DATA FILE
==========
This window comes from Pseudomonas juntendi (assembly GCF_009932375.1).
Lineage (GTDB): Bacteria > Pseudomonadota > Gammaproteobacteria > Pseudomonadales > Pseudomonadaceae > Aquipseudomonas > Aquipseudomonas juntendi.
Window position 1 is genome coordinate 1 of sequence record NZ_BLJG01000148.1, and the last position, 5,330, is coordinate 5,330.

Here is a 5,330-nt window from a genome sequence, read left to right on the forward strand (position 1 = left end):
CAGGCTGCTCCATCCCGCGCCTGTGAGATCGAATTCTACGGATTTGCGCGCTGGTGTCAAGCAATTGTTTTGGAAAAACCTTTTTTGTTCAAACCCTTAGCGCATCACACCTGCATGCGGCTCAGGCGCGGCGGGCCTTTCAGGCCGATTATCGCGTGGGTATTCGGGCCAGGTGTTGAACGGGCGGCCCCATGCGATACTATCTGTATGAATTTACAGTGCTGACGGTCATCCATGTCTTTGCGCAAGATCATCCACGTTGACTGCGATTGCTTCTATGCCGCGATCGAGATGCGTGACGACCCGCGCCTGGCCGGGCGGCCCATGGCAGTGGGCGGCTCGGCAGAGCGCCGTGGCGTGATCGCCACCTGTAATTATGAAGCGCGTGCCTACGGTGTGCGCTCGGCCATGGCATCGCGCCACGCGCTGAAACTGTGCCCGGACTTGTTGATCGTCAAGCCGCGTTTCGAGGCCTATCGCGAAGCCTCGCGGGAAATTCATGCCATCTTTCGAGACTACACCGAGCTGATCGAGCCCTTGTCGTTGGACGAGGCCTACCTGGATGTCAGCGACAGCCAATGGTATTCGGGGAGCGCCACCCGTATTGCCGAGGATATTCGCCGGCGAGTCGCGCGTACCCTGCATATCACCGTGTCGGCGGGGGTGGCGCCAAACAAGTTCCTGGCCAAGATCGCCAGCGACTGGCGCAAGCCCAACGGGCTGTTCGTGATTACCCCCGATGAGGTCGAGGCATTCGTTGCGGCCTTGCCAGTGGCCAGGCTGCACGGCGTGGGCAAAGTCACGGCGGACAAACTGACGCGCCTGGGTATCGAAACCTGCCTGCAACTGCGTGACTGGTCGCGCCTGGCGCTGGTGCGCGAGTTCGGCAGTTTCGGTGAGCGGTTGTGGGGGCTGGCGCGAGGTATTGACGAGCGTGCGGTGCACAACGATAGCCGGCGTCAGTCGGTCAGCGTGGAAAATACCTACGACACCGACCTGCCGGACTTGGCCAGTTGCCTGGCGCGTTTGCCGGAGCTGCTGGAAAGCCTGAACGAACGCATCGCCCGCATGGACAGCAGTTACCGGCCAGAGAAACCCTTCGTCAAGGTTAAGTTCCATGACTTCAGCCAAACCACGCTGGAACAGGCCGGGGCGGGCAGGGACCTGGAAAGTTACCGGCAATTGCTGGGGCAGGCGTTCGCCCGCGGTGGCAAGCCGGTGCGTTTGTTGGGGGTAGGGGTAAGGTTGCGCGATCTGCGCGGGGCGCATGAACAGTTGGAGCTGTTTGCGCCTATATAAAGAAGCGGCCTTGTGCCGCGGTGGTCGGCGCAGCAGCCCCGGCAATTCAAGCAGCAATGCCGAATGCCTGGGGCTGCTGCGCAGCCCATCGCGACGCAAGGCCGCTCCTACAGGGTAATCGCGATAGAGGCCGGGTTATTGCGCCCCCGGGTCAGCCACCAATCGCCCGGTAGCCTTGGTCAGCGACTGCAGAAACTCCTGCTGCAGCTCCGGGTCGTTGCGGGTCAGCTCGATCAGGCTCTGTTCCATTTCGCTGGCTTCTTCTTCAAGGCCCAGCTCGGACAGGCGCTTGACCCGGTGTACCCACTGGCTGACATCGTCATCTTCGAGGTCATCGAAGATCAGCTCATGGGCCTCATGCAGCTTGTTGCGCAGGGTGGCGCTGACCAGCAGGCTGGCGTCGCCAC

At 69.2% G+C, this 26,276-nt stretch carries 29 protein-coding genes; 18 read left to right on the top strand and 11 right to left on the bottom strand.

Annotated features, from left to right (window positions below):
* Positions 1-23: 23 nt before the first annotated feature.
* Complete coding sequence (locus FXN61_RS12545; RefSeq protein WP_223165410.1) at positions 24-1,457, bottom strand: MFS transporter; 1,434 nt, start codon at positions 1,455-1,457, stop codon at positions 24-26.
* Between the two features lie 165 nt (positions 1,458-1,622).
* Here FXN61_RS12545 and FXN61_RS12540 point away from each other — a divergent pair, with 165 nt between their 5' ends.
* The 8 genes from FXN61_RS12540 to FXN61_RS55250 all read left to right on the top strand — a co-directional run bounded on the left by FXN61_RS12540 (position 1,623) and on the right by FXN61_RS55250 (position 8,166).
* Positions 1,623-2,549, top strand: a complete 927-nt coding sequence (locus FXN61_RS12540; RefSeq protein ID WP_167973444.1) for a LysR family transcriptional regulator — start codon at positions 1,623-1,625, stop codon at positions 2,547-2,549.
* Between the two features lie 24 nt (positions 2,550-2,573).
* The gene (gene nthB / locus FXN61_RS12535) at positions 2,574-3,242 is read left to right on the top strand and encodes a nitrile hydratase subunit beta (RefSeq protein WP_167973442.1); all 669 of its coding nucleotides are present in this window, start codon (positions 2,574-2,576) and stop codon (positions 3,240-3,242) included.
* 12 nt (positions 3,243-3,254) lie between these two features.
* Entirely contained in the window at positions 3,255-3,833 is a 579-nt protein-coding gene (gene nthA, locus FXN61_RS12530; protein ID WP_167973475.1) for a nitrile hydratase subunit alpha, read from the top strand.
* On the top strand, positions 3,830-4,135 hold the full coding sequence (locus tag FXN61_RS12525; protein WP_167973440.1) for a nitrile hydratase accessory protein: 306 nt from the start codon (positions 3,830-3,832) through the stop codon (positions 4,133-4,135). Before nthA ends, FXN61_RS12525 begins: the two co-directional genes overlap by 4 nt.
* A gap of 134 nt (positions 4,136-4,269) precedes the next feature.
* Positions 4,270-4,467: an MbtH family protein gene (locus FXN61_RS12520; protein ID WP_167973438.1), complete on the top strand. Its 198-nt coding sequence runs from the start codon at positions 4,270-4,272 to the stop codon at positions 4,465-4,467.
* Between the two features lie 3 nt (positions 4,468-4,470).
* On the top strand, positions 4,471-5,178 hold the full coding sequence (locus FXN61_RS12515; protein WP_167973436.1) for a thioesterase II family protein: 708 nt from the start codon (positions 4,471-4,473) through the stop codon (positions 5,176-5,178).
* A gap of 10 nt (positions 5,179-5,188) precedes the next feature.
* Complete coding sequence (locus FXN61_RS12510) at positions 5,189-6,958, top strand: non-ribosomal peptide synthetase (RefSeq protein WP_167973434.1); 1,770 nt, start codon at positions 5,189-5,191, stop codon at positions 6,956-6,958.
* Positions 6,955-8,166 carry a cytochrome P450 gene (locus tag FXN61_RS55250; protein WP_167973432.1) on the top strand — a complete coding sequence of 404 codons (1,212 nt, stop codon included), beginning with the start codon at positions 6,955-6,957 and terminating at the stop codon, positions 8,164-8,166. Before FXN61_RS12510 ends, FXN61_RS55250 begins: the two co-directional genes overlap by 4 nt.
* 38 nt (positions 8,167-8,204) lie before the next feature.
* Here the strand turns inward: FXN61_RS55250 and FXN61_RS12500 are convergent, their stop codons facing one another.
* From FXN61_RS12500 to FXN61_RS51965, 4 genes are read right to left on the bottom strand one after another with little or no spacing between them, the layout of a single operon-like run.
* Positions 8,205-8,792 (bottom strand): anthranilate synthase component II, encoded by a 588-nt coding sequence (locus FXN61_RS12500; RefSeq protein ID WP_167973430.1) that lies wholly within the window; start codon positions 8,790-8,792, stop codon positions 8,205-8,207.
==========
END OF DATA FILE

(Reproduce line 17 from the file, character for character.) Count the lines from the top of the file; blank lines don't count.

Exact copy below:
* Entirely contained in the window at positions 3,255-3,833 is a 579-nt protein-coding gene (gene nthA, locus FXN61_RS12530; protein ID WP_167973475.1) for a nitrile hydratase subunit alpha, read from the top strand.